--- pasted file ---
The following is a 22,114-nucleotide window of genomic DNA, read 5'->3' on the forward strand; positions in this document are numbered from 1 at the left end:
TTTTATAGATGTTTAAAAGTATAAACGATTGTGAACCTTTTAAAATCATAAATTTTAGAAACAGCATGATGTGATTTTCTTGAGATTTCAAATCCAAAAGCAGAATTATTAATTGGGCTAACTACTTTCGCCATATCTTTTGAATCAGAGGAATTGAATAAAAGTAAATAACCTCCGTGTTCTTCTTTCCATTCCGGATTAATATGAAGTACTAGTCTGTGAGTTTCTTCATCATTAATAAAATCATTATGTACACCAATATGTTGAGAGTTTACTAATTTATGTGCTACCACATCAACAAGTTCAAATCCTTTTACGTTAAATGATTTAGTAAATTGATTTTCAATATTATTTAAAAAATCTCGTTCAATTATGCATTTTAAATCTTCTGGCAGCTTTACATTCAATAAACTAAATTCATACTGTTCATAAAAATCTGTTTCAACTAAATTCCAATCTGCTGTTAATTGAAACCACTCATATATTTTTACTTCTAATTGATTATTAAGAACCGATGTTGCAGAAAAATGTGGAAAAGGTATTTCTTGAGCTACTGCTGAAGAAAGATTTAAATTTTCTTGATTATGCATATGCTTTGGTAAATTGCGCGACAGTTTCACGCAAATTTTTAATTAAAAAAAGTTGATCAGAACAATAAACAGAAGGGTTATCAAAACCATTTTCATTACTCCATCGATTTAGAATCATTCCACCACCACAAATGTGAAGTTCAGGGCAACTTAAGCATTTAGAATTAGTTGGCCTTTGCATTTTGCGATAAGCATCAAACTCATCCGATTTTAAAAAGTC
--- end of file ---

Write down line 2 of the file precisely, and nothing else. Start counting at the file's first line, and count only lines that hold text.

TTTTATAGATGTTTAAAAGTATAAACGATTGTGAACCTTTTAAAATCATAAATTTTAGAAACAGCATGATGTGATTTTCTTGAGATTTCAAATCCAAAAGCAGAATTATTAATTGGGCTAACTACTTTCGCCATATCTTTTGAATCAGAGGAATTGAATAAAAGTAAATAACCTCCGTGTTCTTCTTTCCATTCCGGATTAATATGAAGTACTAGTCTGTGAGTTTCTTCATCATTAATAAAATCATTATGTACACCAATATGTTGAGAGTTTACTAATTTATGTGCTACCACATCAACAAGTTCAAATCCTTTTACGTTAAATGATTTAGTAAATTGATTTTCAATATTATTTAAAAAATCTCGTTCAATTATGCATTTTAAATCTTCTGGCAGCTTTACATTCAATAAACTAAATTCATACTGTTCATAAAAATCTGTTTCAACTAAATTCCAATCTGCTGTTAATTGAAACCACTCATATATTTTTACTTCTAATTGATTATTAAGAACCGATGTTGCAGAAAAATGTGGAAAAGGTATTTCTTGAGCTACTGCTGAAGAAAGATTTAAATTTTCTTGATTATGCATATGCTTTGGTAAATTGCGCGACAGTTTCACGCAAATTTTTAATTAAAAAAAGTTGATCAGAACAATAAACAGAAGGGTTATCAAAACCATTTTCATTACTCCATCGATTTAGAATCATTCCACCACCACAAATGTGAAGTTCAGGGCAACTTAAGCATTTAGAATTAGTTGGCCTTTGCATTTTGCGATAAGCATCAAACTCATCCGATTTTAAAAAGTC